I just submitted my FAFSA online. If I am approved, I am going to register for the earliest available class.

Time to reinvent myself, as I feel that my nursing days are over.

I will be 58 on Sunday. What better way to celebrate, than with the start of a new career?

You may find this resource helpful, CseMgr1, in your journey: Why Retire? Career Strategies for Third Age Nurses

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CseMgr1 has 39 years experience as a ASN, RN and specializes in Case Management, Home Health, UM.

1,287 Posts; 11,383 Profile Views

I'm searching out low-demand office-based jobs, but the competition for those is hot and heavy and they're not shy about saying they want already experienced applicants only. The ones I could qualify for tend to be in home care and hospice and specify that home visits for I.V. starts, blood draws, dressing changes, catheter insertions, etc. will be required in addition to office-based case management.

Holy crud! What is a tired, achy, swollen, seasoned and wise nurse supposed to do? :sniff:

No kidding. I dutifully sent out a resume yesterday to a radiation oncologist's office, because I have to document that I am searching for work while I am drawing unemployment. I doubt if I will ever hear back from them, because I have no back office experience.

As for home care and hospice, I have had enough driving over Hell's Half Acre for over 20 years. Even if I still wanted to, I no longer have a car to do it with.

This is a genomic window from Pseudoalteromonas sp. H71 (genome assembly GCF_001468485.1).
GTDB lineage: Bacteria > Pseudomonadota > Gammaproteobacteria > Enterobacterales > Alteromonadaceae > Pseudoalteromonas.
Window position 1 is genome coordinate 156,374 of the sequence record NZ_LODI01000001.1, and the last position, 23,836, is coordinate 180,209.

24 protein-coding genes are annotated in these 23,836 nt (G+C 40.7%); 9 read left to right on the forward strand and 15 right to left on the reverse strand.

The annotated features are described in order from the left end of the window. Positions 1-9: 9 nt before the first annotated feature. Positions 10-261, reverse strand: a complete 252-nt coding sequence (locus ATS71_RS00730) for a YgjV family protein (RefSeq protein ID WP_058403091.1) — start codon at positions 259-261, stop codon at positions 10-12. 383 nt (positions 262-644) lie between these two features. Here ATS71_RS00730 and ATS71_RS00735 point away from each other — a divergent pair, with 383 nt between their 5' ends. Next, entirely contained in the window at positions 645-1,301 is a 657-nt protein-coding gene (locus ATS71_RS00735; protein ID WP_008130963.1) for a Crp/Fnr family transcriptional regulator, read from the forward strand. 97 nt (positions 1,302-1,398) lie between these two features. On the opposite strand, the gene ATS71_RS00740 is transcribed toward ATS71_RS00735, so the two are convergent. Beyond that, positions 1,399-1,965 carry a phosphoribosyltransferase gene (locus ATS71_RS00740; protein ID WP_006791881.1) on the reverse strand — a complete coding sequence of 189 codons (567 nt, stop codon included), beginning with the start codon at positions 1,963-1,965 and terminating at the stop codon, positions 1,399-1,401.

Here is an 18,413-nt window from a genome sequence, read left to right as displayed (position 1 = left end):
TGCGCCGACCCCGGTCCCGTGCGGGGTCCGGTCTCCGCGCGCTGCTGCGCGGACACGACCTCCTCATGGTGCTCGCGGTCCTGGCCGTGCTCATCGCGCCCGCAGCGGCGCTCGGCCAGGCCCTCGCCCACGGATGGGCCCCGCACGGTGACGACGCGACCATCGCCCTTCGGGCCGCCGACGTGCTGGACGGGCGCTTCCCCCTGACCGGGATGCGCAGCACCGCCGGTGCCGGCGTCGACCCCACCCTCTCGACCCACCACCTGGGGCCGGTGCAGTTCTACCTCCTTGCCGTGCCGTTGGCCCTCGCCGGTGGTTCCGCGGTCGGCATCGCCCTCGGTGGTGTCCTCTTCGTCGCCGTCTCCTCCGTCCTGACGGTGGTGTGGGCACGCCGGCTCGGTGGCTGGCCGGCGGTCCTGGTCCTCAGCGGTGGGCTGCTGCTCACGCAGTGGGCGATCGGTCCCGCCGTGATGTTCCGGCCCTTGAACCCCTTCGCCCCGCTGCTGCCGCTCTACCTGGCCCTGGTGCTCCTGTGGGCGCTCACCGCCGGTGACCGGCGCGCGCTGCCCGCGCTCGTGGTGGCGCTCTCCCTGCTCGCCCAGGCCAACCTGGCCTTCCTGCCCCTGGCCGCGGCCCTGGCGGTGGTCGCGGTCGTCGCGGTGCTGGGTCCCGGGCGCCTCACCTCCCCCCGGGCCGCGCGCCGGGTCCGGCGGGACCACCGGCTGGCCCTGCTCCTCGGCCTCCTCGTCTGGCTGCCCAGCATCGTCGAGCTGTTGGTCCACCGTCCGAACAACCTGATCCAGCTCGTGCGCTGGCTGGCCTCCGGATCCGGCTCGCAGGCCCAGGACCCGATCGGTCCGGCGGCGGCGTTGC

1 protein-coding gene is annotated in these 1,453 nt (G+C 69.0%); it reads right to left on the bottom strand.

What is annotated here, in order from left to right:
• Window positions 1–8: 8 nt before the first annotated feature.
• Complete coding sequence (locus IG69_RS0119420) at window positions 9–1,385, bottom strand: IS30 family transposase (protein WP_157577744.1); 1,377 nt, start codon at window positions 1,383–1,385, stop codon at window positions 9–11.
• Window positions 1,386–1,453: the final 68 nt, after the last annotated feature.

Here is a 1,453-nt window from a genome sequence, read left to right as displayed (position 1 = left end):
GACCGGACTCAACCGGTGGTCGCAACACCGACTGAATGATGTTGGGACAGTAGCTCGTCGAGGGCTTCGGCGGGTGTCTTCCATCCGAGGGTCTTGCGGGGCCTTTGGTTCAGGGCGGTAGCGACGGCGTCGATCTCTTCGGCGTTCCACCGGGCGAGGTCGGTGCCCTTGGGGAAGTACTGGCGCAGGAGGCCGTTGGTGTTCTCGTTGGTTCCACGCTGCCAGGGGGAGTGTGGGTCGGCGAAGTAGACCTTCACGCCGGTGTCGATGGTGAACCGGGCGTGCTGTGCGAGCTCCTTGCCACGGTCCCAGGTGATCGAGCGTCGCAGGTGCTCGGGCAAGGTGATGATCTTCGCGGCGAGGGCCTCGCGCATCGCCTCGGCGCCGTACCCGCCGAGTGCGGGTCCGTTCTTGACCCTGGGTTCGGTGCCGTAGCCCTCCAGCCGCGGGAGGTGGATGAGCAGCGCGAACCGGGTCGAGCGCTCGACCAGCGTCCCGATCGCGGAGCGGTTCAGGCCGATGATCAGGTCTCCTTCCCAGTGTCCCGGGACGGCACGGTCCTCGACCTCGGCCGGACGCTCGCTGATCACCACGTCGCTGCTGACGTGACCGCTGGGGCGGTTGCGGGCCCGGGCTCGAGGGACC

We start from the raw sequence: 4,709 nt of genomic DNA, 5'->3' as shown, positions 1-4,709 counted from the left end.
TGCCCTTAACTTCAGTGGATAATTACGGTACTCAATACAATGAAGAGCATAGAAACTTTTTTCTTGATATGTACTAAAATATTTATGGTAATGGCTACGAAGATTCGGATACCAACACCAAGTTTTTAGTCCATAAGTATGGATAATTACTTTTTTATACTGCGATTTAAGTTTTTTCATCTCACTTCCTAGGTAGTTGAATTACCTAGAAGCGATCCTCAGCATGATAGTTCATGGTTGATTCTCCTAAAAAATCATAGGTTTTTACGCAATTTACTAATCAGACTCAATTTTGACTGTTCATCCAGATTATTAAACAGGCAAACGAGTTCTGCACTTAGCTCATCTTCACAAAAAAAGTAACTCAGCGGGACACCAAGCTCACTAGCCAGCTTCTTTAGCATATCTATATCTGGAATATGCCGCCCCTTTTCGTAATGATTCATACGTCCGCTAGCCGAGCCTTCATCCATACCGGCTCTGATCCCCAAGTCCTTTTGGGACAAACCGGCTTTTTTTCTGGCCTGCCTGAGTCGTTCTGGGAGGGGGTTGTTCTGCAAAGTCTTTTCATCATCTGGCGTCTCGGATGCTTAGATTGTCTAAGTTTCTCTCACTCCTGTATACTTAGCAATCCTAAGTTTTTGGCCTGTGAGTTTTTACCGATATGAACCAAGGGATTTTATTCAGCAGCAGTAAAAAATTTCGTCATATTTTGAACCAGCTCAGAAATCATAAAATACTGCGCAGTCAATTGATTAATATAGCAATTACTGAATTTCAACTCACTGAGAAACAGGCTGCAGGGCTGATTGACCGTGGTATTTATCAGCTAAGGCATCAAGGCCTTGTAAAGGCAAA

Remember my car that my sister and BIL's friend was going to get fixed? Well, after three different mechanics and

$3,200.00 later, it still is not running right. I think the transmission is shot, which will cost another 3K to

replace. I have to pay this guy back and I have no more money to put in it....period. Quite frankly, I am ready to

have it towed to a junkyard. At least I won't have to keep paying insurance and taxes on it.

Do what I am thinking about doing: Get certified as a Medical Coder. We can both work from home and not have to worry about how we are going to get there or antagonize our tired, worn out bodies any further.

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Eishouse specializes in crit care, tele, M/S, informatics.

16 Posts; 1,991 Profile Views

Was it you who heard hospice calling? Listen closely...

This is not a world where we women in our 50's become meaningless in the greater scheme of things. I know there is something just right for you, waiting to be found.

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I know things may seem tough now and this may sound like a cliche' but, it is always darkest just before the dawn.

There was the man who complained of havig no shoes until he saw the man with no feet.

Good luck to all of you, my thoughts and prayers are with you.